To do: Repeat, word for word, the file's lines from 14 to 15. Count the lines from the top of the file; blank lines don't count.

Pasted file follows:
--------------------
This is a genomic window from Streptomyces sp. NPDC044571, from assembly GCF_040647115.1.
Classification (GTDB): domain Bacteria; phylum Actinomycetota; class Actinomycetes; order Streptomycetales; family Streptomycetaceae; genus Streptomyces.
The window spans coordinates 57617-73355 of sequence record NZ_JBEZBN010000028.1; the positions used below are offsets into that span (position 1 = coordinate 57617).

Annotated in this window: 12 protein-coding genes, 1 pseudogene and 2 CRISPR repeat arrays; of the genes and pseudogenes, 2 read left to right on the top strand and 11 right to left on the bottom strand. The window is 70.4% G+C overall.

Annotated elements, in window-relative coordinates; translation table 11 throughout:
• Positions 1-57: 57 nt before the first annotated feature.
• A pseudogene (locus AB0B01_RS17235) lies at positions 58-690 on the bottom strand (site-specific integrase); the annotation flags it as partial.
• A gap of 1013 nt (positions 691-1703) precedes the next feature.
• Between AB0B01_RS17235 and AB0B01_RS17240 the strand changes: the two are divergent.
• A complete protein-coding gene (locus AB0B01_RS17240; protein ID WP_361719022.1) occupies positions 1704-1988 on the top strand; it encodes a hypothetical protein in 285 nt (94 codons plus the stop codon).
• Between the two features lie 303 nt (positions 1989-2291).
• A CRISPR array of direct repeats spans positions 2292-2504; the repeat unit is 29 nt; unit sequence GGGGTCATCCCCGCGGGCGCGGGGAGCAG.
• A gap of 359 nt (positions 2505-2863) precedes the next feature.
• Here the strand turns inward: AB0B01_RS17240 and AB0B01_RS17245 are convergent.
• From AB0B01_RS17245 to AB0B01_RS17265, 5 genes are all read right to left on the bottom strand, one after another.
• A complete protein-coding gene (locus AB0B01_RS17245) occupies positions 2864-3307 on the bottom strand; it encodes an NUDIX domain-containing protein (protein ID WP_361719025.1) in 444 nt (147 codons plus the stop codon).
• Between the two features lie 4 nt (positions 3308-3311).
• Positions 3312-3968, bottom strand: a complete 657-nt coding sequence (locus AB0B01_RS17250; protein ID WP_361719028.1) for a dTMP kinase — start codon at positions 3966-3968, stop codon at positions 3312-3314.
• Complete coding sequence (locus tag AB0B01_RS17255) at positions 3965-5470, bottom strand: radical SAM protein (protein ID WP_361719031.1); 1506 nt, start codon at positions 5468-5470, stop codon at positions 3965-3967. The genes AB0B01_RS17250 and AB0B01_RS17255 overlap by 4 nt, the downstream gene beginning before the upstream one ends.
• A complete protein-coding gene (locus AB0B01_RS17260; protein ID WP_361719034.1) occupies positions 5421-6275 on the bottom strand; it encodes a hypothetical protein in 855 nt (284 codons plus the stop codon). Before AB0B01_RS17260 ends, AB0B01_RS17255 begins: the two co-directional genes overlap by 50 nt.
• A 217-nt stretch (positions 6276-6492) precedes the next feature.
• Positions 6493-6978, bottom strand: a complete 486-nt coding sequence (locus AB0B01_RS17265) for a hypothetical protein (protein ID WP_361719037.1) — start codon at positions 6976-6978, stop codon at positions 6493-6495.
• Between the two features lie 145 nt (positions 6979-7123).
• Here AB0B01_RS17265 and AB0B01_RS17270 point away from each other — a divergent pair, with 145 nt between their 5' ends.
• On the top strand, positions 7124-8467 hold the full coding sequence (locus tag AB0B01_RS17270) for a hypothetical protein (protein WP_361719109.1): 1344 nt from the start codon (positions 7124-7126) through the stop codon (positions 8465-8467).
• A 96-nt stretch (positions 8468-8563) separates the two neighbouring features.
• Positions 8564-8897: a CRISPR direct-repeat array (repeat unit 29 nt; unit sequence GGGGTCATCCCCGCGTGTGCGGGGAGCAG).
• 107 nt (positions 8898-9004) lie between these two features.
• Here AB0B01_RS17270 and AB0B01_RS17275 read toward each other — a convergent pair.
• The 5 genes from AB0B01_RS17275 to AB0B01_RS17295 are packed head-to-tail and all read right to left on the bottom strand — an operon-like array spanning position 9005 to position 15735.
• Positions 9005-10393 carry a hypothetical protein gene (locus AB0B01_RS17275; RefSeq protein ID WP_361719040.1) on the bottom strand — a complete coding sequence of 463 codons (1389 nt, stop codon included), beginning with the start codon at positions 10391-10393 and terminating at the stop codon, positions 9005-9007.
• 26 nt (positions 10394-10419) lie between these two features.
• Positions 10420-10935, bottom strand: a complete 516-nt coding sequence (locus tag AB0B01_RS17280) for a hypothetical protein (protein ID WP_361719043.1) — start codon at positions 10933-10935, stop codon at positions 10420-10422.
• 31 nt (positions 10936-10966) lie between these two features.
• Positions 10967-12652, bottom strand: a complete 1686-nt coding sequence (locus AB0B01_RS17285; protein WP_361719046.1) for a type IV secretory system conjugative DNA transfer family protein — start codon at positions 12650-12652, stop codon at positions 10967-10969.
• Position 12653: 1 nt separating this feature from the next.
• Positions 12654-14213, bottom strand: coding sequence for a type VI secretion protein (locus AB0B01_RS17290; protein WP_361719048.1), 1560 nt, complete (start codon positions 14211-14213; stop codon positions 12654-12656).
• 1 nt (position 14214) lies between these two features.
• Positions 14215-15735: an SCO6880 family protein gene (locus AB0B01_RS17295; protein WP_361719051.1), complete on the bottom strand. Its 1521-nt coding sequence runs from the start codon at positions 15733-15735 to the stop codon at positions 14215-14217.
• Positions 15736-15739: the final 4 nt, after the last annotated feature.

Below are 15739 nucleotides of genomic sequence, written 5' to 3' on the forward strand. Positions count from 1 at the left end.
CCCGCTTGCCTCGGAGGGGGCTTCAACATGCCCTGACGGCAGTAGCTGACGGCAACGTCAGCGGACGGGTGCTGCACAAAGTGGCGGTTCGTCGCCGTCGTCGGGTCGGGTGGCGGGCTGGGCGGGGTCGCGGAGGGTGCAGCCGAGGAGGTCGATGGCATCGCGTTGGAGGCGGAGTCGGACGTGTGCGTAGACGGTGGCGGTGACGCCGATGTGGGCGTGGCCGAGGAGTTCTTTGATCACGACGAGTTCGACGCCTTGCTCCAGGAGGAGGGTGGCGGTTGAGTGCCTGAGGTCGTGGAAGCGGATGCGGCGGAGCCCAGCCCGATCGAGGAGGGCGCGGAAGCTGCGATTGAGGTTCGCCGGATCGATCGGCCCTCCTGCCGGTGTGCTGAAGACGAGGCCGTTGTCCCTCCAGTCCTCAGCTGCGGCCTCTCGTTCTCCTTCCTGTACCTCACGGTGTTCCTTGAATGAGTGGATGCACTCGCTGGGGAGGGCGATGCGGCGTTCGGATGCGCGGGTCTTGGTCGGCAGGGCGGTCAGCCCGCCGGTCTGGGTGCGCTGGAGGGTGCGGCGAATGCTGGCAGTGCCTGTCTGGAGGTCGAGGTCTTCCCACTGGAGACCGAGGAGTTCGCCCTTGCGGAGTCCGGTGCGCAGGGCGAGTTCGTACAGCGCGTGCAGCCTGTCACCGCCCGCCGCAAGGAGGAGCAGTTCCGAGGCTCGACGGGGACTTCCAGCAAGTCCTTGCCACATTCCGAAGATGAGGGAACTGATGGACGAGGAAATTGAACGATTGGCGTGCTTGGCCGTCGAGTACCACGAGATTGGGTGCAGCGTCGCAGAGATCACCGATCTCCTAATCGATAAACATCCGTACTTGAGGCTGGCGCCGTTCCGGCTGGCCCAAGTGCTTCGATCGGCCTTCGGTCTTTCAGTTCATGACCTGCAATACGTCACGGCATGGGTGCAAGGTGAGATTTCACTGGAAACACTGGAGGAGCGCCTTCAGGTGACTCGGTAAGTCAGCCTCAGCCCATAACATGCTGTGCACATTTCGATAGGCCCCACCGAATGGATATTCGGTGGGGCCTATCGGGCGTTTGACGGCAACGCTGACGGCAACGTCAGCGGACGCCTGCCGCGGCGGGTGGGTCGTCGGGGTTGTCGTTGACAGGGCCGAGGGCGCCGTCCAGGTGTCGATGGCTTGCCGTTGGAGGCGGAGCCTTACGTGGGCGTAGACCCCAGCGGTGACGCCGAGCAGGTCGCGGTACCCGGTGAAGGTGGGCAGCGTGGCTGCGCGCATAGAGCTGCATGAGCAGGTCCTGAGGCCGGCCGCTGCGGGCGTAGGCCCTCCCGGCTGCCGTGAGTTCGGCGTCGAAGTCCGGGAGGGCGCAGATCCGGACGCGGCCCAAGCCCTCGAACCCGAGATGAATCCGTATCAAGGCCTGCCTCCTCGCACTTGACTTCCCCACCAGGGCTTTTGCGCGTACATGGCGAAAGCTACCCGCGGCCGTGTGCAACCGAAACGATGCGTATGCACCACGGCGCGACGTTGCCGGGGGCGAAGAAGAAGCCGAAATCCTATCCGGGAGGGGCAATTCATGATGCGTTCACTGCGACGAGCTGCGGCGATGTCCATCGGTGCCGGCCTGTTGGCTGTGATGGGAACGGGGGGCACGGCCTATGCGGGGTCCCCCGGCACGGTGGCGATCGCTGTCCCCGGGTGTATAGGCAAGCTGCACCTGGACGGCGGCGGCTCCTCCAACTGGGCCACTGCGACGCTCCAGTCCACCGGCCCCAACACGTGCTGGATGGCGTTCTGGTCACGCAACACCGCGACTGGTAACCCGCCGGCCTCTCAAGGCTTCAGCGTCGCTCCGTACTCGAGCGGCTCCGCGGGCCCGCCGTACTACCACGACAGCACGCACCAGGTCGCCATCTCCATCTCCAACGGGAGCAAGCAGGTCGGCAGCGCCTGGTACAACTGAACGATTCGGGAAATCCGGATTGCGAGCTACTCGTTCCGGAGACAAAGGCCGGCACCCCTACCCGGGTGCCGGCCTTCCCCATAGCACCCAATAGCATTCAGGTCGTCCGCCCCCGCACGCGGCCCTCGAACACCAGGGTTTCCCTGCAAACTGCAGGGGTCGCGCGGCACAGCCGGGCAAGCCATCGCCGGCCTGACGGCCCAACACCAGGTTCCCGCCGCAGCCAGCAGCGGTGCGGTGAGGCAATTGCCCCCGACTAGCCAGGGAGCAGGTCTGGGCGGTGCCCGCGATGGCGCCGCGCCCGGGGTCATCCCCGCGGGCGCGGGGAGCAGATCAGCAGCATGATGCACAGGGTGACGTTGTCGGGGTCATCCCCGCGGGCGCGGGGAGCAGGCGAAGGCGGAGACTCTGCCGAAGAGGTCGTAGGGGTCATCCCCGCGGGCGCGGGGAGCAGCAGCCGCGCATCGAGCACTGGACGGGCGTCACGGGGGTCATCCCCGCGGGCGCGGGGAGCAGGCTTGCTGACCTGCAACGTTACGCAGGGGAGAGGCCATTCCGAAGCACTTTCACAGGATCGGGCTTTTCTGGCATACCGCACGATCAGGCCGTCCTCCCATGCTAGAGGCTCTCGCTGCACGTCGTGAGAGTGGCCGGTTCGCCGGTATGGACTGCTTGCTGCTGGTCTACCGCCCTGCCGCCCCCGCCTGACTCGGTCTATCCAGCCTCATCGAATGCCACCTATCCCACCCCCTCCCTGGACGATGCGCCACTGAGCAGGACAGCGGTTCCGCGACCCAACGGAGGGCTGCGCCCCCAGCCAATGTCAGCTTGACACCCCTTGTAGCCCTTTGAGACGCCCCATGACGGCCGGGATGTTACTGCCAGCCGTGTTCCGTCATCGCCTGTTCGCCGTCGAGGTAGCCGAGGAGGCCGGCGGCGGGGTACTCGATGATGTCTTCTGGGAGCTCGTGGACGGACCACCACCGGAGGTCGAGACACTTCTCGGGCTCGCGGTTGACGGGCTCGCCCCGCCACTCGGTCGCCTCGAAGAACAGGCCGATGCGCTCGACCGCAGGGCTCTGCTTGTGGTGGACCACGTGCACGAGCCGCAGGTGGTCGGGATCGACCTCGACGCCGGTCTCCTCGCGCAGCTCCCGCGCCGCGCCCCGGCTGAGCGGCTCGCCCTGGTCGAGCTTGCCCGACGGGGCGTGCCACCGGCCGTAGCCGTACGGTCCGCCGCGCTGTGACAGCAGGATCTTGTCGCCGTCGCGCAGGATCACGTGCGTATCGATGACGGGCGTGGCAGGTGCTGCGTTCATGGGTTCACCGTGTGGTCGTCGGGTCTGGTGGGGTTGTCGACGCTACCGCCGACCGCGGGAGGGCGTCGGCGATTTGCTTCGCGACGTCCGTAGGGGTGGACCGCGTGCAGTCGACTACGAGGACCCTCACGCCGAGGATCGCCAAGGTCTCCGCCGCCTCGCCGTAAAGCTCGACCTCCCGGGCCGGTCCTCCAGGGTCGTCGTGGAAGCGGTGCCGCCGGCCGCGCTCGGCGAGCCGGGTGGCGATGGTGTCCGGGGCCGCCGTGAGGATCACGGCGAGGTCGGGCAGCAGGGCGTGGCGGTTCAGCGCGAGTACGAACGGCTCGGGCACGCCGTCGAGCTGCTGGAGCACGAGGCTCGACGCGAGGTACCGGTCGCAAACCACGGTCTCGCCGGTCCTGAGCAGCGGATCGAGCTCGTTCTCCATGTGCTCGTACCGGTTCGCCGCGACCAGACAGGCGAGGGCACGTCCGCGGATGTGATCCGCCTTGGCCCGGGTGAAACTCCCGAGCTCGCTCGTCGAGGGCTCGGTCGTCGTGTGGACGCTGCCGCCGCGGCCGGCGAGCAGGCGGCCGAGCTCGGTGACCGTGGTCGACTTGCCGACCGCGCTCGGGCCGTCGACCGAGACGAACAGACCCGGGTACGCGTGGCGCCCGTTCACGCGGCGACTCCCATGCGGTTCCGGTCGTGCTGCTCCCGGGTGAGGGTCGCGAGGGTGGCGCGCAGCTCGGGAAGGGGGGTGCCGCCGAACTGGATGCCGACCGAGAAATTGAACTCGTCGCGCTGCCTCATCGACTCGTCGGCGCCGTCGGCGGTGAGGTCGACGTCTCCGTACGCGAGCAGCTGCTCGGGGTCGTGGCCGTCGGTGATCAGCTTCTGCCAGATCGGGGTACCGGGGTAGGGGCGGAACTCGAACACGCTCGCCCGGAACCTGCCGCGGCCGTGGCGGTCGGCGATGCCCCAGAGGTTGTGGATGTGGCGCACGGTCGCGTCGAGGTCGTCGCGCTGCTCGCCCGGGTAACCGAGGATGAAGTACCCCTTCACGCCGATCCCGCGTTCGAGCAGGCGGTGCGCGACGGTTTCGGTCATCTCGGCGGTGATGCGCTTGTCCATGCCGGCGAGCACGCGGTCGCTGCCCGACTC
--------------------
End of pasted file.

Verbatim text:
• Here the strand turns inward: AB0B01_RS17240 and AB0B01_RS17245 are convergent.
• From AB0B01_RS17245 to AB0B01_RS17265, 5 genes are all read right to left on the bottom strand, one after another.